Photo: Getty Images
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In 2006, I started my job as a Programme Officer for the National AIDS Control Programme (NACO) at UNAIDS. My supervisor was Denis Braun, a Frenchman whose passion for Indian culture was enough to give most Indians a complex. He suggested that I apply for a separate grant from the Global Fund to work with gay and transgender communities, which was an excellent opportunity. At NACO, we were lucky to have Sujatha Rao, who was a very hands-on Director General. Although sometimes referred to as “Fraulein Hitler” behind her back due to her tough approach, Sujatha Rao was a fantastic leader who balanced firmness with genuine care.

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I still remember an argument with her about a special budget for lubricants in condoms. Shiv Kumar, the director of SWASTI, an NGO based in Bangalore, was clearly on my side. Sujatha Rao wanted the lubrication to be inside the condoms, while I advocated for separate sachets of lube bundled with the condoms. She retorted, ‘What if you guys do not use the lube at all? “That’s why the lube needs to be inside.” In my view, separate lube sachets made sense because they had to be applied on the condom’s surface to be helpful. As the argument dragged on, it became clear that Sujatha Rao knew little about how condoms are worn. When I said the lube also makes the area more conducive for penetration, she was horrified. “Look, I am not paying for your pleasure.”

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Finally, I snapped: “Well, Sujatha Rao, all the people NACO deals with have sex for pleasure. No man goes to a redlight area to make babies. So there. Come on; the lube is a few million dollars well spent as it could encourage the communities to promote it with social marketing”. She was so stubborn that I went home and got drunk. She did not sanction that amount, and Shiv had to cut it out of the budget.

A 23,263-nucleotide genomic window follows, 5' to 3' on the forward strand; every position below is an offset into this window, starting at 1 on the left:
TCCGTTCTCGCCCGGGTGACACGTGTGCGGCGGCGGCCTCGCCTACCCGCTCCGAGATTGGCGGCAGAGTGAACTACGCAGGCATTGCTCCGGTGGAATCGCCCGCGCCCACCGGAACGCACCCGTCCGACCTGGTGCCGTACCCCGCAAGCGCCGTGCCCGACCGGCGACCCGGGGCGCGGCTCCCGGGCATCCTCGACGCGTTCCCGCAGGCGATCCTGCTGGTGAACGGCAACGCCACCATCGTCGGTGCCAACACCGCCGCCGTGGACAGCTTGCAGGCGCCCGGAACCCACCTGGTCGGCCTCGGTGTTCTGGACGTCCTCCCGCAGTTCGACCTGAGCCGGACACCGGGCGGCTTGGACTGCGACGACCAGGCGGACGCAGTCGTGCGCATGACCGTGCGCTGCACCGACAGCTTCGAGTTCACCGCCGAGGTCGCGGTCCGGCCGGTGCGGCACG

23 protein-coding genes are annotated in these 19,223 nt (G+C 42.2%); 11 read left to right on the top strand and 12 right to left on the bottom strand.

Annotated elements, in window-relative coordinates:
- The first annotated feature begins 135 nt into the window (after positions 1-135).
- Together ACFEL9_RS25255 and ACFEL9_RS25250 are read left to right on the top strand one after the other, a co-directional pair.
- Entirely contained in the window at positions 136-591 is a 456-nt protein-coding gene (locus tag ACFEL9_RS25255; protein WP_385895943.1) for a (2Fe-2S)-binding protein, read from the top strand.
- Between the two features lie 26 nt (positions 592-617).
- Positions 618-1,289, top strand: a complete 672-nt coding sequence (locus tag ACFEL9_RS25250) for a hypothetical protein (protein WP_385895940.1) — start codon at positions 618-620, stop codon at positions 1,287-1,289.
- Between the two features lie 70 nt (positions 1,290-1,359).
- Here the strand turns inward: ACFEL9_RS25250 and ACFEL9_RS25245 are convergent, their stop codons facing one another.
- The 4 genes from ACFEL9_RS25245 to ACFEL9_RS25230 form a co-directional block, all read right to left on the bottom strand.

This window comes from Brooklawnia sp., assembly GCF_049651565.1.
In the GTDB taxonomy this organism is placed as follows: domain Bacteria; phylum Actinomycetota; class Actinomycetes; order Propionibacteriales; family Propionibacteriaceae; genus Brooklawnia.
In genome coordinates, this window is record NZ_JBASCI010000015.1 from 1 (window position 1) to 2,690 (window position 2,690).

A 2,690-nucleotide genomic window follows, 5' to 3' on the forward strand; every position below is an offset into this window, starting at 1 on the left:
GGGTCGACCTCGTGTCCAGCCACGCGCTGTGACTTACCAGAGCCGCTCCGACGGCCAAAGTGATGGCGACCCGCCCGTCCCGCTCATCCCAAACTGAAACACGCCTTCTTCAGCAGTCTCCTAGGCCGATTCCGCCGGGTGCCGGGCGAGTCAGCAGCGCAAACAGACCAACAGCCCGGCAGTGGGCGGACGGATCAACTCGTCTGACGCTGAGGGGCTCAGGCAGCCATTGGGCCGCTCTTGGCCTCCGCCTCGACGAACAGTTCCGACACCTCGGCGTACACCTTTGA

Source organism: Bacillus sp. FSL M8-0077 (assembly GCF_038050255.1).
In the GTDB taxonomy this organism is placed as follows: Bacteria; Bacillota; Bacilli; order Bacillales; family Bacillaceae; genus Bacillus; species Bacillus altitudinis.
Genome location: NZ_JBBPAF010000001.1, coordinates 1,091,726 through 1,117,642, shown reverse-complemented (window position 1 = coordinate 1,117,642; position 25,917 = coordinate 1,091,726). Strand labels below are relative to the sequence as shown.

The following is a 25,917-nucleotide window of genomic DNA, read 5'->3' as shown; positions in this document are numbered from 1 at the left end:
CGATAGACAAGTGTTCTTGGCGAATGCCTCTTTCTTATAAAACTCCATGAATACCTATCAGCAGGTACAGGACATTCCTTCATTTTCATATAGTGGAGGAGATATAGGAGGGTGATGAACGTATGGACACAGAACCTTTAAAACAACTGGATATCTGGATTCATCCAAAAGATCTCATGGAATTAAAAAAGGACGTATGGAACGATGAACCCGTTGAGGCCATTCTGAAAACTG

This is just one of my many clashes with NACO’s top brass, many of which I lost, notably the one regarding gay men and transgenders being turned away even from free blood donation camps because they were considered ‘high-risk’ donors. I had an issue with a question in the donor form that asked whether the donor had had any risky sexual encounters. If all men answered this question honestly, most of them would be ineligible for donation, I argued. However, I was outvoted, and unfortunately, even today, homosexuals are not allowed to donate blood.

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I scored my biggest wins at the UNAIDS during the lunch hour, which was marked by open, often uproarious, discussions about sex, sexuality and gender, some of which yielded results. For example, following arguments on circumcision and transgenders, UNAIDS changed its policy on toilet access to transwomen. That policy change was, however, reversed later after the women complained that most transgenders were pre-ops and did not clean the toilet after use.